Voice that spans the globe
BEWARE of pale imitations. Get ready to embrace the phenomenon that is The Voice.
Not the telly talent show of the same name, but the original and genuine Russell Watson.
Put the emphasis on the genuine. For a man who is a true star on both sides of the Atlantic, there is a refreshing lack of ego about the tenor.
"I live in a glamorous world," he jokes. "Right now I'm in a car on the M62, it's 1pm and this is the 17th interview I've done today.
BUY ONE GET ONE FREE - Medium Cod, Chips & Mushy Peas at...View details
Simply Purchase a Medium Cod, Chips and Mushy Peas and receive another portion for FREE.
Sustainable Cod, Fresh Cut Chips & Proper Mushy Peas.
Visit Our Website for more information and offers
Terms: Offer valid only with this Voucher, 1 voucher Per Customer. Not for use with any other offer, Not transferable to other menu items
Contact: 01752 421044
Valid until: Thursday, June 27 2013
"How do I keep going? I've no idea," he says, then adds in a stage whisper, "pass the vodka, would you?"
Watson would have every right to be full of himself if he wished, what with the New York Times not only mentioning him in the same breath as two of the biggest stars ever, but comparing him favourably with the best qualities of both men.
"He sings like Pavarotti and entertains the audience like Sinatra," the great newspaper said of Watson.
He was on the other side of the pond earlier this week performing at one of the biggest events in the US calendar, the Memorial Day concert.
Millions watched live on TV and about 500,000 people were in the audience on the lawn outside The Capitol, Washington DC, for the music marking the end of the American equivalent of Remembrance Day, a national holiday there.
On Friday next week more than 100 times smaller than that audience will see him at Plymouth Pavilions. His programme will include some stirring tunes – Men of Harlech, Land of Hope and Glory, Rule Britannia! and the like – fit for the Diamond Jubilee, from his new album, Anthems – Music To Inspire A Nation.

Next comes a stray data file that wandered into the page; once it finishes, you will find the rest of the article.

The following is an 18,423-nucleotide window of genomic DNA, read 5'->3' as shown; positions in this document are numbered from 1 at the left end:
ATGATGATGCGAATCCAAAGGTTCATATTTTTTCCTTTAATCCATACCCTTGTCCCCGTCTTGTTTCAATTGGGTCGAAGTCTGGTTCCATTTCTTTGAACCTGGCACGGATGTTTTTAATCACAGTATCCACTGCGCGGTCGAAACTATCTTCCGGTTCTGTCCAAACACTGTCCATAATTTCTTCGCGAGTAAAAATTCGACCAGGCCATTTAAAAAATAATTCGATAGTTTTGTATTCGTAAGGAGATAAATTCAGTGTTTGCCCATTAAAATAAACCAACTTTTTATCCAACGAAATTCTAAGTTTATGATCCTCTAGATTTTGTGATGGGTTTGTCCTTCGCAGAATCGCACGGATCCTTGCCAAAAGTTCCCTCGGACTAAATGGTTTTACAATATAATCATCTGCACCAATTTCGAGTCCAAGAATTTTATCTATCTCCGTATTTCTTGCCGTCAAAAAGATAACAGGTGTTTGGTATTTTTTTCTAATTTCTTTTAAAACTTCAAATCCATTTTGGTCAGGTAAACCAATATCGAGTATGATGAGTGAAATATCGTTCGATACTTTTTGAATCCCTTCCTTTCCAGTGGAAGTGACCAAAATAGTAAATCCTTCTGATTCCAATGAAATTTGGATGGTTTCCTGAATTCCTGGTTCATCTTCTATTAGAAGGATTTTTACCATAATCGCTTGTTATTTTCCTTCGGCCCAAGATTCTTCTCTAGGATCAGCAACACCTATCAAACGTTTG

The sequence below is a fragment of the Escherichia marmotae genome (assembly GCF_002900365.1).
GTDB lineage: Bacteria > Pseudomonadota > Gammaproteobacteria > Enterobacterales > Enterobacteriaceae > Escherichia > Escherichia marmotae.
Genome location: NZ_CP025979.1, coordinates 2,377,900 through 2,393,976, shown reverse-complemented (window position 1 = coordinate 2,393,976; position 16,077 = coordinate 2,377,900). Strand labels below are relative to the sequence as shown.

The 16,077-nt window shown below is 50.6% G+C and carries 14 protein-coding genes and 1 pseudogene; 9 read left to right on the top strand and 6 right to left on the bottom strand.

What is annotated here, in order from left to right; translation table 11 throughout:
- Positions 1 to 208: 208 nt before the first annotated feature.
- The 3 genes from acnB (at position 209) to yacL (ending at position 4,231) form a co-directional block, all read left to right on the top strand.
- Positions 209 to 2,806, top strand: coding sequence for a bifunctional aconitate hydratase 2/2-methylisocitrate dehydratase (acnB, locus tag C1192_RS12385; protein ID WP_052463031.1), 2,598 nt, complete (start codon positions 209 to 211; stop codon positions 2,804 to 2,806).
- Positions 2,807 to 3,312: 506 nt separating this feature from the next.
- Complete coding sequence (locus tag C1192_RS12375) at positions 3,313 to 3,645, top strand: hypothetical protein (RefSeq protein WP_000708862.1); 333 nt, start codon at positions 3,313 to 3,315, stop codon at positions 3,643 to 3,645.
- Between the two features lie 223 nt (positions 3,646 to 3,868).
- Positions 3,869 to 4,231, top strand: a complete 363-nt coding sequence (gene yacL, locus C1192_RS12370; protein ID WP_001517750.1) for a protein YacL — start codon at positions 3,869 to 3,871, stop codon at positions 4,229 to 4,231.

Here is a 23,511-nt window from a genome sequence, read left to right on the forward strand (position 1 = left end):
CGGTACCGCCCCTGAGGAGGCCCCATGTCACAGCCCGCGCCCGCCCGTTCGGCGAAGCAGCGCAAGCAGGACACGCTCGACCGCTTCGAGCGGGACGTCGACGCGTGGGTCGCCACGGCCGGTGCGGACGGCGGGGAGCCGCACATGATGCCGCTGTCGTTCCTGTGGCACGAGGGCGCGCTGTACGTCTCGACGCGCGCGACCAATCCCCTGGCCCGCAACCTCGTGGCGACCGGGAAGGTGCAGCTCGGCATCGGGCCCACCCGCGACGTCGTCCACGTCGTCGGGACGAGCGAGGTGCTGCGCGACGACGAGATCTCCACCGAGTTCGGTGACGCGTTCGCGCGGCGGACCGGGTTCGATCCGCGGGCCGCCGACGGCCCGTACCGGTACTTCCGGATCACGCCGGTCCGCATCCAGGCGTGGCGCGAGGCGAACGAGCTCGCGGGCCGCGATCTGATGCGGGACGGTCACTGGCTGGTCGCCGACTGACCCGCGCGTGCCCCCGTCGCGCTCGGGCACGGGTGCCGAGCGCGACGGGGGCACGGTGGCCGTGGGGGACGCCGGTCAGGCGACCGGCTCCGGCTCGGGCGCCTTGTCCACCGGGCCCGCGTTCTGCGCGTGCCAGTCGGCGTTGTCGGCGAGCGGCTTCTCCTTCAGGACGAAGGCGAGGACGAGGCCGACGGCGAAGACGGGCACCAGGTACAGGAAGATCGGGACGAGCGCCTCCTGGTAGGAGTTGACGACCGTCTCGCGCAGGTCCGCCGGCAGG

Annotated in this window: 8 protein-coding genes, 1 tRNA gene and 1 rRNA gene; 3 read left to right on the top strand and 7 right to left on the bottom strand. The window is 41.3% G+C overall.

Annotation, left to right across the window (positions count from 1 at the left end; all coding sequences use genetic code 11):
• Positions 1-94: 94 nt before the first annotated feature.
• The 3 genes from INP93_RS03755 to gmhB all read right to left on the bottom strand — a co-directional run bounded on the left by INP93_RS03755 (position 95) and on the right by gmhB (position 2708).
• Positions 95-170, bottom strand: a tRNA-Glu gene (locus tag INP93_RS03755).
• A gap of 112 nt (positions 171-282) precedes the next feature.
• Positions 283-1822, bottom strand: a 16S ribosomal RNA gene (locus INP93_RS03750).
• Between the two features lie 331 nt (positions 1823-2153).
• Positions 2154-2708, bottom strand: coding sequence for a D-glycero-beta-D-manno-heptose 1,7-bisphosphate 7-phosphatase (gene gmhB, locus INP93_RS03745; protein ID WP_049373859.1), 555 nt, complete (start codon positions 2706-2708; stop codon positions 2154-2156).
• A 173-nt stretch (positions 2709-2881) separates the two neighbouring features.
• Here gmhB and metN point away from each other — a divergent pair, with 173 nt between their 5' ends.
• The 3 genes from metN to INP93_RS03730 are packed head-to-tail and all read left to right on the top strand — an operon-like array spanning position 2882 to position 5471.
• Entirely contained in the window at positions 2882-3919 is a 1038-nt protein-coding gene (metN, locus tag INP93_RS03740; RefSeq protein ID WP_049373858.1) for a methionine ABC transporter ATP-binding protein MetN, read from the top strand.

"I enjoy them all," is how Watson regards his concerts, large and small.
"There are so many celebrities around in the music industry that to be still doing this after 12 years is quite an achievement. I'm lucky to be still here performing.
"Anybody who has lasted more than five years will tell you that it is as much to do with commitment and drive, and not just to musicianship."
Of course there's another layer to that achievement. He is simply glad to be alive, let alone performing – in 2005 and again in 2007 he had brain tumours removed.
Watson not only lived to tell the tale but to sing better than ever: his voice is now deeper and richer than ever.
He is the UK's best-selling classical artist in history, and the first to hold the number one slot simultaneously in the UK and USA.
He has performed for some of the most influential and powerful people in the world including the Pope, US President Barack Obama, the Queen, and the Emperor of Japan.
And to top it all he is credited with helping create crossover – straddling pop and classical – and in the process selling seven million albums worldwide.
"Crossover did not exist in 1998/99 when I started doing it," he says. "Now the competition is a lot stiffer but the harder I work the luckier I get."
Every TV talent show seems to throw up another crossover contender. Watson got his first break in a rather smaller star search, on local radio in Manchester – he is from the neighbouring city of Salford.
Sport offered him the chance to push on. First he sang God Save The Queen at the 1999 Rugby League Challenge Cup Final at Wembley then the same year he got a couple of dream gigs, singing at Old Trafford as his beloved Manchester United won the Premier League title, and a couple of weeks later in Barcelona as they beat Bayern Munich to lift the UEFA Champions League trophy.
The 45-year-old's greatest achievement, though, is winning over some classical critics who, while acknowledging that Watson is not an operatic tenor, give him glowing reviews for his crowd-pleasing performances. He is not classically trained and admits he used to wing it in the early part of his career when he went from singing Elvis Presley and MC Hammer covers to Italian opera after the secretary of a working men's club suggested he try an opera song.
"I have worked very, very hard over the years to develop my voice," he says. "To get that feedback from critics is incredibly warming."
Top of his list of favourable reviews is the one he received from The Herald's classical music critic, Philip R Buttall, who rated his Plymouth show in April last year 'superb'.
"It will be lovely to be back in Plymouth," he says. "That was one of the most informed reviews I have ever read. It was wonderful – I put it on my website."